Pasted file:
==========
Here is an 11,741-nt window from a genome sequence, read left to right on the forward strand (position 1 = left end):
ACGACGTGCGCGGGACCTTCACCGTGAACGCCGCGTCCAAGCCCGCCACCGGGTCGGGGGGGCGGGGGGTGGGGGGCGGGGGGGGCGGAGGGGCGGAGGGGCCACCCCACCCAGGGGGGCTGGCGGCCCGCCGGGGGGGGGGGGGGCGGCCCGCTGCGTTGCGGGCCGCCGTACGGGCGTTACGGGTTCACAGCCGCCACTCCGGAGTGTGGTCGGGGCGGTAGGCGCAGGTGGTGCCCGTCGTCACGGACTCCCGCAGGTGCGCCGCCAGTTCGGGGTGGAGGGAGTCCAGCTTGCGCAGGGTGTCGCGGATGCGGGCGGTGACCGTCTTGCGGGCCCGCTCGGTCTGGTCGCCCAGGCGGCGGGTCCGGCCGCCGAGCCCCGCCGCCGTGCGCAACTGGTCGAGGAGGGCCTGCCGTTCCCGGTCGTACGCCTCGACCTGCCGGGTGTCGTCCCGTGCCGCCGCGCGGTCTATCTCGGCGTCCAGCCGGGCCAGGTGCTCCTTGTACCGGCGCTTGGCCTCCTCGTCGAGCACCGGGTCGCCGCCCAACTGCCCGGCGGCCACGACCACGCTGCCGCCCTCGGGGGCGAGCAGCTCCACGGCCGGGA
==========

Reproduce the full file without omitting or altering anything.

Here is an 11,741-nt window from a genome sequence, read left to right on the forward strand (position 1 = left end):
ACGACGTGCGCGGGACCTTCACCGTGAACGCCGCGTCCAAGCCCGCCACCGGGTCGGGGGGGCGGGGGGTGGGGGGCGGGGGGGGCGGAGGGGCGGAGGGGCCACCCCACCCAGGGGGGCTGGCGGCCCGCCGGGGGGGGGGGGGGCGGCCCGCTGCGTTGCGGGCCGCCGTACGGGCGTTACGGGTTCACAGCCGCCACTCCGGAGTGTGGTCGGGGCGGTAGGCGCAGGTGGTGCCCGTCGTCACGGACTCCCGCAGGTGCGCCGCCAGTTCGGGGTGGAGGGAGTCCAGCTTGCGCAGGGTGTCGCGGATGCGGGCGGTGACCGTCTTGCGGGCCCGCTCGGTCTGGTCGCCCAGGCGGCGGGTCCGGCCGCCGAGCCCCGCCGCCGTGCGCAACTGGTCGAGGAGGGCCTGCCGTTCCCGGTCGTACGCCTCGACCTGCCGGGTGTCGTCCCGTGCCGCCGCGCGGTCTATCTCGGCGTCCAGCCGGGCCAGGTGCTCCTTGTACCGGCGCTTGGCCTCCTCGTCGAGCACCGGGTCGCCGCCCAACTGCCCGGCGGCCACGACCACGCTGCCGCCCTCGGGGGCGAGCAGCTCCACGGCCGGGA